Turkey detains 771 people crossing border from Syria

Army says three suspected ISIL fighters among hundreds of people detained while trying to cross border into Turkey.

    Turkey has maintained an open border policy throughout Syria's conflict, absorbing close to two million refugees [Getty Images]
    Turkey has maintained an open border policy throughout Syria's conflict, absorbing close to two million refugees [Getty Images]

    Turkey's army has said it has detained almost 800 people trying to cross the border from Syria, including three suspected fighters from the Islamic State of Iraq and Levant (ISIL), after bolstering security in border areas near where the group holds territory.

    The military said on Tuesday that 768 people had been detained on Monday while trying to cross the border.

    The three suspected ISIL members were sent to jail in the southern city of Sanliurfa after being detained separately on July 2, it said.

    Wary of advances by both Syrian Kurdish forces and ISIL in northern Syria, Turkey has sent extra troops and equipment to strengthen parts of its 900km border as the risk of spillovers rises.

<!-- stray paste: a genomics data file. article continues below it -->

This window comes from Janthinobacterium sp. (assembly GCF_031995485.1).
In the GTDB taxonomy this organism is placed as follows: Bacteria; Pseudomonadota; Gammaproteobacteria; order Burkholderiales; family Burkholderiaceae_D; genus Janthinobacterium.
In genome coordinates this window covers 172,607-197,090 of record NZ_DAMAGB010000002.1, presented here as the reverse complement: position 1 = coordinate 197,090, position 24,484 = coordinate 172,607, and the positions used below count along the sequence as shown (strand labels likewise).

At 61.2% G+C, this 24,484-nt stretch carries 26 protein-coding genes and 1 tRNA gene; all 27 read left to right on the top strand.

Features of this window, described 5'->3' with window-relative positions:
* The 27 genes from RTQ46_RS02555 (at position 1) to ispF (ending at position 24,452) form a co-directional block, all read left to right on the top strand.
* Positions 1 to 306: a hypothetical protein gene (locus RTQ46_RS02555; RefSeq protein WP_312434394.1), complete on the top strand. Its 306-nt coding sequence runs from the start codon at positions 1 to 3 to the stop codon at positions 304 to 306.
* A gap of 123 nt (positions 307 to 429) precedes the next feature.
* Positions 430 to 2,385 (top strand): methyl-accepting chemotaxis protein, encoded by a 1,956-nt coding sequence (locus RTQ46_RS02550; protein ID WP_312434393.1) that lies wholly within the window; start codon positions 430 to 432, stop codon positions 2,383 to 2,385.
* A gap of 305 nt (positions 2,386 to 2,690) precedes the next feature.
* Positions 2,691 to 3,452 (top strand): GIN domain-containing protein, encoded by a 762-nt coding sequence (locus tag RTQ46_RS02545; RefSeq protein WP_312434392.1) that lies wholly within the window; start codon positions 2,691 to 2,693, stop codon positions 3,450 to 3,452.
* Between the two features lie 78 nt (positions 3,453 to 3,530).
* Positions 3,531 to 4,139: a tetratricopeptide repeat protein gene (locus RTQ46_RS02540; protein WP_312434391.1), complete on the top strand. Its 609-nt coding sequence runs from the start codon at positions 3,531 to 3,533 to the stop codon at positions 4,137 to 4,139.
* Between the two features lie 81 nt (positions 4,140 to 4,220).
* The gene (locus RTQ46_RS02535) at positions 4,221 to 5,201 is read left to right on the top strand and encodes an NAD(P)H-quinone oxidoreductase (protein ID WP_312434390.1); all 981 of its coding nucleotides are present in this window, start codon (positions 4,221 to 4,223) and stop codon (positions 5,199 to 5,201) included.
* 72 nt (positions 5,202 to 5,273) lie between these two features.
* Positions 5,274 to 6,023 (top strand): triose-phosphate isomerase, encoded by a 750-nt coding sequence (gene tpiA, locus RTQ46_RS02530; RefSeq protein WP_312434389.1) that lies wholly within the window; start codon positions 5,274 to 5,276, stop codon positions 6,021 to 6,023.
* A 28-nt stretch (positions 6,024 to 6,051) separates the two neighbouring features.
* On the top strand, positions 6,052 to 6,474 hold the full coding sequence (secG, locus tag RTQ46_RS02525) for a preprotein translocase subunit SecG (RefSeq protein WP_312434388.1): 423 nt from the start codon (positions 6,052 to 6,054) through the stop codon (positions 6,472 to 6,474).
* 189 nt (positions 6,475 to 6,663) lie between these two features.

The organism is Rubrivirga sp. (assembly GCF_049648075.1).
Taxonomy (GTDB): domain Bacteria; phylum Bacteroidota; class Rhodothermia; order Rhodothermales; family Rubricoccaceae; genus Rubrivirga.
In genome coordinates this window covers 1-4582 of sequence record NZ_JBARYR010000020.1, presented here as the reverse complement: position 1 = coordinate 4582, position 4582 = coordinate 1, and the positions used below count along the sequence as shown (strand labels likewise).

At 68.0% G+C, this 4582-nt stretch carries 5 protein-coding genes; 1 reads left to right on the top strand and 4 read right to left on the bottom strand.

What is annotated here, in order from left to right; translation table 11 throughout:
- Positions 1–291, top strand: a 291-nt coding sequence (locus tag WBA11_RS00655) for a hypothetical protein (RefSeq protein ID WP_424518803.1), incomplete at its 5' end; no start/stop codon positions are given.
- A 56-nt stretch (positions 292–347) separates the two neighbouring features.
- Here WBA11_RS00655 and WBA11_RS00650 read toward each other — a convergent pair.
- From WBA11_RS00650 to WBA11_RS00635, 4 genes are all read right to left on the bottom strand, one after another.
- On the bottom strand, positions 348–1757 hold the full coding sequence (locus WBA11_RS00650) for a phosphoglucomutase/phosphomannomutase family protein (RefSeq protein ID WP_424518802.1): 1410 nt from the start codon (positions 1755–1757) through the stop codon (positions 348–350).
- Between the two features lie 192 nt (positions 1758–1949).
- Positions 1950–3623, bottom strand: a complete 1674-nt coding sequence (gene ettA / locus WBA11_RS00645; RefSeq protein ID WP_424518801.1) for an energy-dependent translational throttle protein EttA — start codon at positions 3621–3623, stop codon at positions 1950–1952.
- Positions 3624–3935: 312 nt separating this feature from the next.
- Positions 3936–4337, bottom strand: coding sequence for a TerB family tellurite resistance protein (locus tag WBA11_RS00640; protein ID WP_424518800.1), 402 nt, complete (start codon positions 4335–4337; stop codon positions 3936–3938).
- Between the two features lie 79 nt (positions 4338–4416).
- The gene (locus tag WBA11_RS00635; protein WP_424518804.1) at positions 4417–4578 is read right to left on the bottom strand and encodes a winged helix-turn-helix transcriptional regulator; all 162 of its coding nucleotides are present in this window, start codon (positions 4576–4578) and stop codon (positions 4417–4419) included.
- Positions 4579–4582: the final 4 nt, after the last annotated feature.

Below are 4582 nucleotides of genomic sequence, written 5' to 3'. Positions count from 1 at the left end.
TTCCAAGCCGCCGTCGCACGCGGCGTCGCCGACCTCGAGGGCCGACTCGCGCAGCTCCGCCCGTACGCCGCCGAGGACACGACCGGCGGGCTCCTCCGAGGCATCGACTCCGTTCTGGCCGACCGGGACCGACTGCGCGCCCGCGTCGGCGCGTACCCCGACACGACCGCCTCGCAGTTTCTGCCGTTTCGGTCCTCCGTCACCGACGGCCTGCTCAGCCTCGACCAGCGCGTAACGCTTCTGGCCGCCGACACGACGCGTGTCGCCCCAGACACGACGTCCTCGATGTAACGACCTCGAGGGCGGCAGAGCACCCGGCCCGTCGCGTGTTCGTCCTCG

Turkey has maintained an open border policy throughout Syria's conflict, absorbing close to two million refugees, but requires legitimate refugees to pass through checkpoints and be documented.

    The military did not say why the 768 people had been detained.

    'Secure zone'

    Turkey has faced criticism from some Western nations for failing to do more to stop foreign fighters crossing out of the country and joining ISIL.

    Ankara argues that domestic intelligence agencies in the West need to stop their nationals being radicalised and travelling to Turkey in the first place.

    Turkey has mooted the creation of a 'secure zone' on Syrian soil to prevent a new wave of refugees crossing the border, a strategy which would be likely to require a military incursion, but has made clear it will not act alone and has been lobbying for support from the US-led coalition against ISIL.

    Retired General John Allen, appointed by US President Barack Obama to build that coalition, held talks on Tuesday in Ankara with Turkish officials.

    While concerned about the threat from ISIL, Turkey also fears the creation of an autonomous Kurdish region in Syria which could further embolden its own 14 million ethnic Kurds.

    Prime Minister Ahmet Davutoglu said on Friday there were no immediate plans for any incursion into Syria, but said Turkey would respond if its security were threatened.

    SOURCE: Reuters


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